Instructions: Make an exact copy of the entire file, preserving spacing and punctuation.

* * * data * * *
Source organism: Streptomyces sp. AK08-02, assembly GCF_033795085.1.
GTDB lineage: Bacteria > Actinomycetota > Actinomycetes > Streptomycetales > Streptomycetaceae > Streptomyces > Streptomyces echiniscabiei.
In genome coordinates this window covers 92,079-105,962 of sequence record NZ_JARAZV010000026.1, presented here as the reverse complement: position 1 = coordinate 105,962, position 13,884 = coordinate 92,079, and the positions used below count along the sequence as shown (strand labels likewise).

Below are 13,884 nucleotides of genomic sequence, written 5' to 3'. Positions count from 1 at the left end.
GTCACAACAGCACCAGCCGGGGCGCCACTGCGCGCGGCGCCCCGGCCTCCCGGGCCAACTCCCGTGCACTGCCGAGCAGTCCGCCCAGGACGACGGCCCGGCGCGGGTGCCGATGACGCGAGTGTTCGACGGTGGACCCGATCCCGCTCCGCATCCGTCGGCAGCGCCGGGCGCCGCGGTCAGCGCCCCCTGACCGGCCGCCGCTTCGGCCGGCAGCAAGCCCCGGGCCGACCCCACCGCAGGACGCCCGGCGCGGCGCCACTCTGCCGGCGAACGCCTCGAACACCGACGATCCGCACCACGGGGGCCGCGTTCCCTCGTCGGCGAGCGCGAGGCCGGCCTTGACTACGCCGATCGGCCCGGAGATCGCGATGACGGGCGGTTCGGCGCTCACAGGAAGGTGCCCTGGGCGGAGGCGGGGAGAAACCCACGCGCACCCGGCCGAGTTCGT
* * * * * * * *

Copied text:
Source organism: Streptomyces sp. AK08-02, assembly GCF_033795085.1.
GTDB lineage: Bacteria > Actinomycetota > Actinomycetes > Streptomycetales > Streptomycetaceae > Streptomyces > Streptomyces echiniscabiei.
In genome coordinates this window covers 92,079-105,962 of sequence record NZ_JARAZV010000026.1, presented here as the reverse complement: position 1 = coordinate 105,962, position 13,884 = coordinate 92,079, and the positions used below count along the sequence as shown (strand labels likewise).

Below are 13,884 nucleotides of genomic sequence, written 5' to 3'. Positions count from 1 at the left end.
GTCACAACAGCACCAGCCGGGGCGCCACTGCGCGCGGCGCCCCGGCCTCCCGGGCCAACTCCCGTGCACTGCCGAGCAGTCCGCCCAGGACGACGGCCCGGCGCGGGTGCCGATGACGCGAGTGTTCGACGGTGGACCCGATCCCGCTCCGCATCCGTCGGCAGCGCCGGGCGCCGCGGTCAGCGCCCCCTGACCGGCCGCCGCTTCGGCCGGCAGCAAGCCCCGGGCCGACCCCACCGCAGGACGCCCGGCGCGGCGCCACTCTGCCGGCGAACGCCTCGAACACCGACGATCCGCACCACGGGGGCCGCGTTCCCTCGTCGGCGAGCGCGAGGCCGGCCTTGACTACGCCGATCGGCCCGGAGATCGCGATGACGGGCGGTTCGGCGCTCACAGGAAGGTGCCCTGGGCGGAGGCGGGGAGAAACCCACGCGCACCCGGCCGAGTTCGT